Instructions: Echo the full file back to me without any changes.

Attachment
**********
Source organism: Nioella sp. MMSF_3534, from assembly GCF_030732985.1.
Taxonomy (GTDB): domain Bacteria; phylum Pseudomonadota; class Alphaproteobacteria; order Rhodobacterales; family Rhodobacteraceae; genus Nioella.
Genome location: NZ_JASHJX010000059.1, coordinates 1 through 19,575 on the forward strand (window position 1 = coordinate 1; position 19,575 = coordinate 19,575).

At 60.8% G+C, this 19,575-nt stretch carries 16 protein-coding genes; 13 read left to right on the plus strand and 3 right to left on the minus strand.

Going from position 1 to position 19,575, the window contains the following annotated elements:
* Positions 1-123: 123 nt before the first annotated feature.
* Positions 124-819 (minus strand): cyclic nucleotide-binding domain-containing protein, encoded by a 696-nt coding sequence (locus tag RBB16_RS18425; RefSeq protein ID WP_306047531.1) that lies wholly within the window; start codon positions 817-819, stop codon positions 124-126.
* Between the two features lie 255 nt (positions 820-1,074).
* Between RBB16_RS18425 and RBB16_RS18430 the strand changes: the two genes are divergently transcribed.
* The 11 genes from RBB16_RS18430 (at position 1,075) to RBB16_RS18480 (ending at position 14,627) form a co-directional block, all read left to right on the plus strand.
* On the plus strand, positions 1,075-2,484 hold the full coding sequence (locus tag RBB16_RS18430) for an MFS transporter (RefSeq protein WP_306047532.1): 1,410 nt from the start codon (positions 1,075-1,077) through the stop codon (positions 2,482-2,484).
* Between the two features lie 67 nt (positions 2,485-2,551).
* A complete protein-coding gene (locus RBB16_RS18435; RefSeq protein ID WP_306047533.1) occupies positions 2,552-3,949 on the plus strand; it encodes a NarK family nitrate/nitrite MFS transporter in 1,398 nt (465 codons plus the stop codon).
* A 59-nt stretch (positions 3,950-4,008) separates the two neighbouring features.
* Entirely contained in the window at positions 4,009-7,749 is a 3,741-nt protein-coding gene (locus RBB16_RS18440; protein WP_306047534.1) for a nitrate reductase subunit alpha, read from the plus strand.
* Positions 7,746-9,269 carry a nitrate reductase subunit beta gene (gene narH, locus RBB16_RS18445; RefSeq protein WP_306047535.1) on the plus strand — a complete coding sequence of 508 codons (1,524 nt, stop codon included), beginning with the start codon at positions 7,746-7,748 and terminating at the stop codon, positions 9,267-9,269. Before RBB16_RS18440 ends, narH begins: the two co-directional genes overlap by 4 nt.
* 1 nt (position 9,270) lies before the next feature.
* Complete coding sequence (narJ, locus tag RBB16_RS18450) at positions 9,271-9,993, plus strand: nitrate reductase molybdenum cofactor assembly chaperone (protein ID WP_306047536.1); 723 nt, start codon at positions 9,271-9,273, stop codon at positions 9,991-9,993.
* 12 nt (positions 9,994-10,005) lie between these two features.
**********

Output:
Source organism: Nioella sp. MMSF_3534, from assembly GCF_030732985.1.
Taxonomy (GTDB): domain Bacteria; phylum Pseudomonadota; class Alphaproteobacteria; order Rhodobacterales; family Rhodobacteraceae; genus Nioella.
Genome location: NZ_JASHJX010000059.1, coordinates 1 through 19,575 on the forward strand (window position 1 = coordinate 1; position 19,575 = coordinate 19,575).

At 60.8% G+C, this 19,575-nt stretch carries 16 protein-coding genes; 13 read left to right on the plus strand and 3 right to left on the minus strand.

Going from position 1 to position 19,575, the window contains the following annotated elements:
* Positions 1-123: 123 nt before the first annotated feature.
* Positions 124-819 (minus strand): cyclic nucleotide-binding domain-containing protein, encoded by a 696-nt coding sequence (locus tag RBB16_RS18425; RefSeq protein ID WP_306047531.1) that lies wholly within the window; start codon positions 817-819, stop codon positions 124-126.
* Between the two features lie 255 nt (positions 820-1,074).
* Between RBB16_RS18425 and RBB16_RS18430 the strand changes: the two genes are divergently transcribed.
* The 11 genes from RBB16_RS18430 (at position 1,075) to RBB16_RS18480 (ending at position 14,627) form a co-directional block, all read left to right on the plus strand.
* On the plus strand, positions 1,075-2,484 hold the full coding sequence (locus tag RBB16_RS18430) for an MFS transporter (RefSeq protein WP_306047532.1): 1,410 nt from the start codon (positions 1,075-1,077) through the stop codon (positions 2,482-2,484).
* Between the two features lie 67 nt (positions 2,485-2,551).
* A complete protein-coding gene (locus RBB16_RS18435; RefSeq protein ID WP_306047533.1) occupies positions 2,552-3,949 on the plus strand; it encodes a NarK family nitrate/nitrite MFS transporter in 1,398 nt (465 codons plus the stop codon).
* A 59-nt stretch (positions 3,950-4,008) separates the two neighbouring features.
* Entirely contained in the window at positions 4,009-7,749 is a 3,741-nt protein-coding gene (locus RBB16_RS18440; protein WP_306047534.1) for a nitrate reductase subunit alpha, read from the plus strand.
* Positions 7,746-9,269 carry a nitrate reductase subunit beta gene (gene narH, locus RBB16_RS18445; RefSeq protein WP_306047535.1) on the plus strand — a complete coding sequence of 508 codons (1,524 nt, stop codon included), beginning with the start codon at positions 7,746-7,748 and terminating at the stop codon, positions 9,267-9,269. Before RBB16_RS18440 ends, narH begins: the two co-directional genes overlap by 4 nt.
* 1 nt (position 9,270) lies before the next feature.
* Complete coding sequence (narJ, locus tag RBB16_RS18450) at positions 9,271-9,993, plus strand: nitrate reductase molybdenum cofactor assembly chaperone (protein ID WP_306047536.1); 723 nt, start codon at positions 9,271-9,273, stop codon at positions 9,991-9,993.
* 12 nt (positions 9,994-10,005) lie between these two features.